“Remember, you can hire somebody to clean your house. You can hire somebody to wash your car. But you can’t hire someone to squeeze your buttocks from the inside. Personal responsibility, ladies. Personal responsibility.”
Zimmerman is expert at making her light-hearted Aqua Motion class serious exercise. It attracts some accomplished athletes, such as Kathryn Winsberg, 62, of Bethesda, a retired federal lawyer who worked at the Nuclear Regulatory Commission and has run a dozen marathons and countless half-marathons in the last 12 years.
“My motto is: ‘Don’t let the pink caps fool you,’ ” says Kathryn Tracy, 50, of Bethesda, who works in federal law enforcement. “People walk into the pool and see these Esther Williams-looking caps and get fooled into thinking this is a geriatric class. My cardio has increased tremendously by taking this class. People don’t realize how much of a workout this can be.”
Several women say they came to the class for exercise, but committed when they realized they’d stumbled into an unlikely community. “I’ve taken a lot of classes in my life, but never felt about one like I do this one,” says Abbe Milstein, 45, of Rockville, a lawyer-turned-stay-at-home mother who recently started Power Up Mont, a volunteer group advocating for better Pepco performance. “I almost feel like I’m letting people down if I don’t make it to class. I want to be part of it. It reminds me of the team camaraderie when I played sports.”
Collins, the group’s unofficial captain, came up with the idea for its unorthodox team uniform. She buys a different hue of flowered swim caps for the group every year and sometimes hands them out at class parties she hosts.
Much like Halloween costumes, the goofy swim caps loosen inhibitions and lighten the mood. They’re equalizers. Young or old, fit or infirm, we all wear them and feel, at least for the moment, as if we’re one. “It’s like a Brownie badge or a sorority pin,” says Sondra Scott, 72, of Bethesda.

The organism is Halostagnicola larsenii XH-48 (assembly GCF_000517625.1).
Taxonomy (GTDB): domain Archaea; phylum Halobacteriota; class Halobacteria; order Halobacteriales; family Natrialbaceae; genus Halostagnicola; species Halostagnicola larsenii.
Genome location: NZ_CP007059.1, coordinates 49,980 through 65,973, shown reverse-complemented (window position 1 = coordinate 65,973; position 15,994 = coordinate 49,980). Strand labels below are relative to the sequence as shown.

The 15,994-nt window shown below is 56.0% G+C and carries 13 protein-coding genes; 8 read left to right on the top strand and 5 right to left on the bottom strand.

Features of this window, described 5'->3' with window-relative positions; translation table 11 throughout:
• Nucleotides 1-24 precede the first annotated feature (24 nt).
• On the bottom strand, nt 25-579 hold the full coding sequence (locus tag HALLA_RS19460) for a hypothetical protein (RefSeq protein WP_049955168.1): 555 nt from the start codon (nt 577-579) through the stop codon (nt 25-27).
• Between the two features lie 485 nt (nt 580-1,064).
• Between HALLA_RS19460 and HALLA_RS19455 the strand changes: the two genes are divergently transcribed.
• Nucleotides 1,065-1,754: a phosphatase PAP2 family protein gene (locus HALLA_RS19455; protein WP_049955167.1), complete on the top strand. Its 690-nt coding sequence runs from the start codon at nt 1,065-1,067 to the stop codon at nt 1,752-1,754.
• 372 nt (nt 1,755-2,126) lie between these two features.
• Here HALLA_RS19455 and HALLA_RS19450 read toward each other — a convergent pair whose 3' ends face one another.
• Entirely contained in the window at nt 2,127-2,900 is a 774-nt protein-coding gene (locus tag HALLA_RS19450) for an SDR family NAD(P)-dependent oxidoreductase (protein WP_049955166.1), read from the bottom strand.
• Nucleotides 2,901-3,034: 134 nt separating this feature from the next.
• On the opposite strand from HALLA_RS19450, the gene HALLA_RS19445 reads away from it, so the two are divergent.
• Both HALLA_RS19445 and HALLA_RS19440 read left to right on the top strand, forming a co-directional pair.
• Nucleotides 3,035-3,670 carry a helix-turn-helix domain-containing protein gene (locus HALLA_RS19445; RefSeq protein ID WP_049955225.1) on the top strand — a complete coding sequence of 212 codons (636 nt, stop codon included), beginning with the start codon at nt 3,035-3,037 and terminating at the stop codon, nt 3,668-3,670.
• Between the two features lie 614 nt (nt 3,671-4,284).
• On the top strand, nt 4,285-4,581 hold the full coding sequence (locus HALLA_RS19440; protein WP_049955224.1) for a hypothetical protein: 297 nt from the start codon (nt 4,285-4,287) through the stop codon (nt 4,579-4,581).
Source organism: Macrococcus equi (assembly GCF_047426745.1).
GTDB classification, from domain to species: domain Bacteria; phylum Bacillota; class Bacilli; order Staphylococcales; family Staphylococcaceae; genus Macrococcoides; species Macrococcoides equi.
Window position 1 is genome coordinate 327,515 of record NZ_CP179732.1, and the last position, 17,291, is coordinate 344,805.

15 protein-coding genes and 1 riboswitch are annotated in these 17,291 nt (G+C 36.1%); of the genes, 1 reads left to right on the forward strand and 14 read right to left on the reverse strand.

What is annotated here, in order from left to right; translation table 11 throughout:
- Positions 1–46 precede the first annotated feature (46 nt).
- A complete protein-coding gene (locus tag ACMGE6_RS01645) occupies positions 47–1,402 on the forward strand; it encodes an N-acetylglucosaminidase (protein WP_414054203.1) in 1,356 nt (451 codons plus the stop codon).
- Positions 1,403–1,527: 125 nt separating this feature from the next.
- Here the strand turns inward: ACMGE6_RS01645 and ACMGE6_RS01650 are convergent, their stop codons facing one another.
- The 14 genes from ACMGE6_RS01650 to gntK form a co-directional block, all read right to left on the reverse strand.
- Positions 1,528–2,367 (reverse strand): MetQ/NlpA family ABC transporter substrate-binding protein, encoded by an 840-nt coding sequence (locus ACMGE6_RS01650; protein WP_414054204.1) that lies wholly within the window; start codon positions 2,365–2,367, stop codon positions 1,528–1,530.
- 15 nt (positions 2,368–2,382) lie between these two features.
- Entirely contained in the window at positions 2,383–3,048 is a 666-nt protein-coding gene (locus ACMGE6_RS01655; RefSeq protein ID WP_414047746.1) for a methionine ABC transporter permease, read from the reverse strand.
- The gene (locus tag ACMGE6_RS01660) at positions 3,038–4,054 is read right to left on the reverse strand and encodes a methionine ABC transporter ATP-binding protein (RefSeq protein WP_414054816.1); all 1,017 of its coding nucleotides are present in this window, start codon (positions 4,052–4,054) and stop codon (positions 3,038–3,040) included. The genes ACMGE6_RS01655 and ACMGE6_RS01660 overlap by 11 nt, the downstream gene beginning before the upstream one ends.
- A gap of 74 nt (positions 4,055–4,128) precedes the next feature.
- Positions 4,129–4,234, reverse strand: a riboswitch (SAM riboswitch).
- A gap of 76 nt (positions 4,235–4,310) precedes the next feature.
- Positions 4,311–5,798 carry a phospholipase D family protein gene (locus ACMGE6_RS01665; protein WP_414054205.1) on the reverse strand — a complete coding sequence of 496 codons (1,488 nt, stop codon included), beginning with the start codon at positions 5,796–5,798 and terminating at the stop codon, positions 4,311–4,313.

Twice in the last three years, participants have worked together to save the class. Equinox management has temporarily reduced the number of times the group meets, from three times weekly to twice, citing budgetary priorities favoring larger classes. Aqua Motion fans have demanded reinstatement.
A class that attracts predominately women over 50 doesn’t fit the image the gym portrays in its slick advertising campaigns, which feature photographs of fit, natty and naughtily posed young people, Peter says. She happens to be the gym member who launched a campaign last year demanding that Equinox remove from the side of its building a billboard depicting a scantily clad young woman crouching, doggie-style, atop a pool table.
“Unlike all that fatuousness, this class is real,” Peter says. “It is about the real robustness of women.”
So, week after week, I wade into the water and out of time.
“Somewhere over the rainbow…,” Zimmerman is singing once again.
Around the pool, floating women wearing flowered swim caps—the young and the old, the fit and the infirm—can’t help but join in. “…bluebirds fly. Birds fly over the rainbow. Why then, oh why can’t I?”
“Why? Why? Oh, why?” Zimmerman ad-libs. “It’s just not fair, is it?”
April Witt is a former Washington Post writer who lives in Bethesda. To comment on this column or suggest ideas, email april firstname.lastname@example.org.